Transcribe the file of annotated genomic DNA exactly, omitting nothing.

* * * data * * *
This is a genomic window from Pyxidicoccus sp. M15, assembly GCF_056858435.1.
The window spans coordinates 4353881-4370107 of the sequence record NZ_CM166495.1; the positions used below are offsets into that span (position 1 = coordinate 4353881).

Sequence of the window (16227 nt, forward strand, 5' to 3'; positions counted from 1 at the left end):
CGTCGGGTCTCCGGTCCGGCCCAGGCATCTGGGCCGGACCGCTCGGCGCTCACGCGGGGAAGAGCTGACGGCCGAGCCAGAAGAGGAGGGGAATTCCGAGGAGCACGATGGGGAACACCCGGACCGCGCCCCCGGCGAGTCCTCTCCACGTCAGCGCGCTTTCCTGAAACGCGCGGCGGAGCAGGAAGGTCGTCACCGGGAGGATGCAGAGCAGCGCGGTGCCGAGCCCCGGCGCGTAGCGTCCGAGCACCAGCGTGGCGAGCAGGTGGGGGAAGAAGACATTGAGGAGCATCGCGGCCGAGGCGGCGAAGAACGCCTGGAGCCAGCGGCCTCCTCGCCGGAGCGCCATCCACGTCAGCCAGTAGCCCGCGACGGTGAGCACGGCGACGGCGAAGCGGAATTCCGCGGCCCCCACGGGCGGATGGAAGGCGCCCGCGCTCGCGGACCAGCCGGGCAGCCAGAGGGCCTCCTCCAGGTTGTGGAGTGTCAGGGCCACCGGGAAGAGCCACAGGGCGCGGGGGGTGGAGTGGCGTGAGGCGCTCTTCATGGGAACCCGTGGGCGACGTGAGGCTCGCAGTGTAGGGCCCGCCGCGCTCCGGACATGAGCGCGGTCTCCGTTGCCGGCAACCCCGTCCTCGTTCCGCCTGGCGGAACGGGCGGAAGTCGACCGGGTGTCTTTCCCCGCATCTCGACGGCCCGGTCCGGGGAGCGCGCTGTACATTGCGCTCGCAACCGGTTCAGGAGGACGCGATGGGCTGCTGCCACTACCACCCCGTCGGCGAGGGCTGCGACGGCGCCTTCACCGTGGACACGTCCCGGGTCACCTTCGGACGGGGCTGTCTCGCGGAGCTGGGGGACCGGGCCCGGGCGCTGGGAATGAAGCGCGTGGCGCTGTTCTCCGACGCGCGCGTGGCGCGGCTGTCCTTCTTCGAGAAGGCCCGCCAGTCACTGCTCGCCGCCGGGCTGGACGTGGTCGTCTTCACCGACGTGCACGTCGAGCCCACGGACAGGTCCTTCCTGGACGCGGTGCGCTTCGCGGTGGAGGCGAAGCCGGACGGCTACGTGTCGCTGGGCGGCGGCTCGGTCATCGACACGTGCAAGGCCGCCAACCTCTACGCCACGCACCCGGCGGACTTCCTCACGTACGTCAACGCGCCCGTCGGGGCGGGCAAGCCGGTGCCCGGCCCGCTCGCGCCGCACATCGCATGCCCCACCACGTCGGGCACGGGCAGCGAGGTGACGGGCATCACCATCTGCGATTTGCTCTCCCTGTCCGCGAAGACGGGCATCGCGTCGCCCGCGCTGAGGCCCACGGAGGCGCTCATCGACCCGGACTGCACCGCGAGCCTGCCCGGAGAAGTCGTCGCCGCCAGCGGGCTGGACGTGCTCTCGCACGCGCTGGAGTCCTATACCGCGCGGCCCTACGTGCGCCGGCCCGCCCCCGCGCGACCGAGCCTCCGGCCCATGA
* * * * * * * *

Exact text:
This is a genomic window from Pyxidicoccus sp. M15, assembly GCF_056858435.1.
The window spans coordinates 4353881-4370107 of the sequence record NZ_CM166495.1; the positions used below are offsets into that span (position 1 = coordinate 4353881).

Sequence of the window (16227 nt, forward strand, 5' to 3'; positions counted from 1 at the left end):
CGTCGGGTCTCCGGTCCGGCCCAGGCATCTGGGCCGGACCGCTCGGCGCTCACGCGGGGAAGAGCTGACGGCCGAGCCAGAAGAGGAGGGGAATTCCGAGGAGCACGATGGGGAACACCCGGACCGCGCCCCCGGCGAGTCCTCTCCACGTCAGCGCGCTTTCCTGAAACGCGCGGCGGAGCAGGAAGGTCGTCACCGGGAGGATGCAGAGCAGCGCGGTGCCGAGCCCCGGCGCGTAGCGTCCGAGCACCAGCGTGGCGAGCAGGTGGGGGAAGAAGACATTGAGGAGCATCGCGGCCGAGGCGGCGAAGAACGCCTGGAGCCAGCGGCCTCCTCGCCGGAGCGCCATCCACGTCAGCCAGTAGCCCGCGACGGTGAGCACGGCGACGGCGAAGCGGAATTCCGCGGCCCCCACGGGCGGATGGAAGGCGCCCGCGCTCGCGGACCAGCCGGGCAGCCAGAGGGCCTCCTCCAGGTTGTGGAGTGTCAGGGCCACCGGGAAGAGCCACAGGGCGCGGGGGGTGGAGTGGCGTGAGGCGCTCTTCATGGGAACCCGTGGGCGACGTGAGGCTCGCAGTGTAGGGCCCGCCGCGCTCCGGACATGAGCGCGGTCTCCGTTGCCGGCAACCCCGTCCTCGTTCCGCCTGGCGGAACGGGCGGAAGTCGACCGGGTGTCTTTCCCCGCATCTCGACGGCCCGGTCCGGGGAGCGCGCTGTACATTGCGCTCGCAACCGGTTCAGGAGGACGCGATGGGCTGCTGCCACTACCACCCCGTCGGCGAGGGCTGCGACGGCGCCTTCACCGTGGACACGTCCCGGGTCACCTTCGGACGGGGCTGTCTCGCGGAGCTGGGGGACCGGGCCCGGGCGCTGGGAATGAAGCGCGTGGCGCTGTTCTCCGACGCGCGCGTGGCGCGGCTGTCCTTCTTCGAGAAGGCCCGCCAGTCACTGCTCGCCGCCGGGCTGGACGTGGTCGTCTTCACCGACGTGCACGTCGAGCCCACGGACAGGTCCTTCCTGGACGCGGTGCGCTTCGCGGTGGAGGCGAAGCCGGACGGCTACGTGTCGCTGGGCGGCGGCTCGGTCATCGACACGTGCAAGGCCGCCAACCTCTACGCCACGCACCCGGCGGACTTCCTCACGTACGTCAACGCGCCCGTCGGGGCGGGCAAGCCGGTGCCCGGCCCGCTCGCGCCGCACATCGCATGCCCCACCACGTCGGGCACGGGCAGCGAGGTGACGGGCATCACCATCTGCGATTTGCTCTCCCTGTCCGCGAAGACGGGCATCGCGTCGCCCGCGCTGAGGCCCACGGAGGCGCTCATCGACCCGGACTGCACCGCGAGCCTGCCCGGAGAAGTCGTCGCCGCCAGCGGGCTGGACGTGCTCTCGCACGCGCTGGAGTCCTATACCGCGCGGCCCTACGTGCGCCGGCCCGCCCCCGCGCGACCGAGCCTCCGGCCCATGA